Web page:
KATHMANDU, Aug 27: When Nepal´s immediate neighbors India and China are setting one after another record growths in their industrial production, Nepal witnessed a whopping 15 percent decline in industrial employment over past years, thanks to shrinking investments in the industrial sector.
Speaking at an interaction organized by parliamentary Finance and Labor Committee on the ´Problems and Prospects of Industrial Sectors in Nepal´, Industry Secretary Pratap Kumar Pathak said the total employment generated by the industrial sector has shrunk to less than 850,000 from over a million recorded some years back.
He blamed lingering political instability combined with worsening power shortage and labor relations for the speedy contraction in industrial sector and added that labor productivity has slipped to the lowest rank in the South Asia region.
Secretary Pathak also underlined that lack of laws and regulations related to protecting investments is hindering potential foreign direct investment (FDI) to Nepal and raised concerns over the rising lending rates.
Speaking at the same program, Nepal Rastra Bank Governor Dr Yuva Raj Khatiwada said the most worrisome fact is that no new industries have lately appeared to replace old industries that are vanishing with their natural deaths.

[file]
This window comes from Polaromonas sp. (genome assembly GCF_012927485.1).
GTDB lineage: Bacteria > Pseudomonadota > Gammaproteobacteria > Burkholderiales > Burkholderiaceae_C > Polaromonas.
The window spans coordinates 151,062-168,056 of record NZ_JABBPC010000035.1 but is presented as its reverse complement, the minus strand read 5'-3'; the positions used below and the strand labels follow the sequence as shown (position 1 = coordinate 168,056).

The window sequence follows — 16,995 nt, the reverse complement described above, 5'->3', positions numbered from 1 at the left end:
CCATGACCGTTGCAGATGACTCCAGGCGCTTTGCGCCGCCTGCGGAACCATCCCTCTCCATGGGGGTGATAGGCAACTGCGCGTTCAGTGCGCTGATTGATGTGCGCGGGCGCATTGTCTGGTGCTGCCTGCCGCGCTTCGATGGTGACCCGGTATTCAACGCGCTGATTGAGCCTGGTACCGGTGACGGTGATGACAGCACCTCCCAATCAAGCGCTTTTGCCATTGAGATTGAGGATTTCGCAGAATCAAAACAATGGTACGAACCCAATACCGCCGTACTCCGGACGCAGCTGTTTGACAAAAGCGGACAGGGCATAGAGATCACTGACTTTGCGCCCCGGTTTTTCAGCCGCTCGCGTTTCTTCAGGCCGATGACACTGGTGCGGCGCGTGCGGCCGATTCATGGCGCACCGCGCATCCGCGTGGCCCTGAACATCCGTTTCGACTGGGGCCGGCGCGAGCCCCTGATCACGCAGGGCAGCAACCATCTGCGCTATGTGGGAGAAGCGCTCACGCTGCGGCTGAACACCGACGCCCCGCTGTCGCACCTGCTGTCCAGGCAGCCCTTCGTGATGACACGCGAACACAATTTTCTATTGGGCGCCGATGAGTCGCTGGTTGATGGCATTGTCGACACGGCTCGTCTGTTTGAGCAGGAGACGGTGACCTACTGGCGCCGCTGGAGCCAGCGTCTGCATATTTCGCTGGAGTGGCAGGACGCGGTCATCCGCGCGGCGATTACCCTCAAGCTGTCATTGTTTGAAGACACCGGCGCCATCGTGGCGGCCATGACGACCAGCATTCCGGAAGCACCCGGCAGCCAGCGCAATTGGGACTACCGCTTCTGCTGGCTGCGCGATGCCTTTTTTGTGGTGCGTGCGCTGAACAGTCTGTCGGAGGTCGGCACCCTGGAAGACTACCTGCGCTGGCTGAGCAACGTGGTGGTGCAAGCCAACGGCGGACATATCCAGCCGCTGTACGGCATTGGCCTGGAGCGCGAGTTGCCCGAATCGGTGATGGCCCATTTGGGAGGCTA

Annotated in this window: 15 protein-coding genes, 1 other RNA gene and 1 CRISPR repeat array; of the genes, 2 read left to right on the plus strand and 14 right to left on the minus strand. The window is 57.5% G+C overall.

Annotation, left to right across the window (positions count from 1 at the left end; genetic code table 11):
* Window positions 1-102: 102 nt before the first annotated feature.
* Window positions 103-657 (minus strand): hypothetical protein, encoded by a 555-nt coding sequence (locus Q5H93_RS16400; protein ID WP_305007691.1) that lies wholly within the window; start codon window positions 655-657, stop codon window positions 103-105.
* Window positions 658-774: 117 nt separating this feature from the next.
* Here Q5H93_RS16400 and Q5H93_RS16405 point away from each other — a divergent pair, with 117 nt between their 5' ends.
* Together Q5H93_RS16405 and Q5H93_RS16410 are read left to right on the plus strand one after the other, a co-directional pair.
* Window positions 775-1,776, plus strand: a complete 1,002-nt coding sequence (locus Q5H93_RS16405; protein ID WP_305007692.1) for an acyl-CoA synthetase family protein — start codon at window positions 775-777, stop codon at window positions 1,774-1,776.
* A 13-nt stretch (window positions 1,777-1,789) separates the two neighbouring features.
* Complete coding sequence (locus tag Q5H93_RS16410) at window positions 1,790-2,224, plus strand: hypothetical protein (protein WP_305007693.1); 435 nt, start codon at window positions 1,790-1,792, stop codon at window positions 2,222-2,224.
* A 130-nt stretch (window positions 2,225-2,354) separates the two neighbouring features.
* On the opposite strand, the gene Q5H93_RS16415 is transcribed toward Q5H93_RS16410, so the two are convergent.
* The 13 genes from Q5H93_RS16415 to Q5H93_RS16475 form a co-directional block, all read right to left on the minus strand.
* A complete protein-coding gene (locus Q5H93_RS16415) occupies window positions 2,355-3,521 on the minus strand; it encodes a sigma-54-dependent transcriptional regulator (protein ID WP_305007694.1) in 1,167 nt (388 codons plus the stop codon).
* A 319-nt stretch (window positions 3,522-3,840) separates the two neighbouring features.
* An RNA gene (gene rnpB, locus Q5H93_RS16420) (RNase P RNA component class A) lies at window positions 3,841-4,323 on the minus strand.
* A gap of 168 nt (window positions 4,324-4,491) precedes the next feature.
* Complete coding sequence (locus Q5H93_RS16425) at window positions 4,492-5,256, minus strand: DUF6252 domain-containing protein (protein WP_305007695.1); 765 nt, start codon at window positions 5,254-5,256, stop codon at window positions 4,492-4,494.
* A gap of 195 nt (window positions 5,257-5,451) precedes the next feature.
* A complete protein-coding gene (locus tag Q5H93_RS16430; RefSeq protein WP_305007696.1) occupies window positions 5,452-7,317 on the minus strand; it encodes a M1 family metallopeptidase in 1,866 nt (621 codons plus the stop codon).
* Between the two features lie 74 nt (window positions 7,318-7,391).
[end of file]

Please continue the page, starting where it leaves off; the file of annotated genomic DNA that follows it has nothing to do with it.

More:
Khatiwada also said the central bank is working hard to channel the lately increased resources at financial institutions to productive sectors. He also expressed the hope that the lending rates might decline by 1 to 2 percentage points as they have already reached their peak points.
"However, it would not be practical to expect the lending rates declining to single-digit," he stressed.
Minister of Industry Mahendra Prasad Yadav said lack of coordination among ministries have been the biggest obstacles to industrial development in Nepal.
He further added that major ministries, including Finance Ministry, do not consult with the Industry Ministry while fixing new customs and excise duties. “Revenue policy focused only on mobilizing more resources that the Ministry of Finance has been adopting is hampering industrial development,” Yadav added.
Revenue secretary Krishna Hari Baskota said developing industrial sector has been a prime target of Ministry of Finance and refuted the allegations that the tax policies are not industry friendly.
Baskota also said the country has not been able to witness additional investments coming to the economy despite the fact that the government has awarded many concessions to promote industrial sector.
Secretary at the Ministry of Labor and Transport Dinesh Hari Adhikari said the ministry has not been able to launch concrete programs to promote domestic employment as it has been over-stretched on dealing with issues related to foreign employment.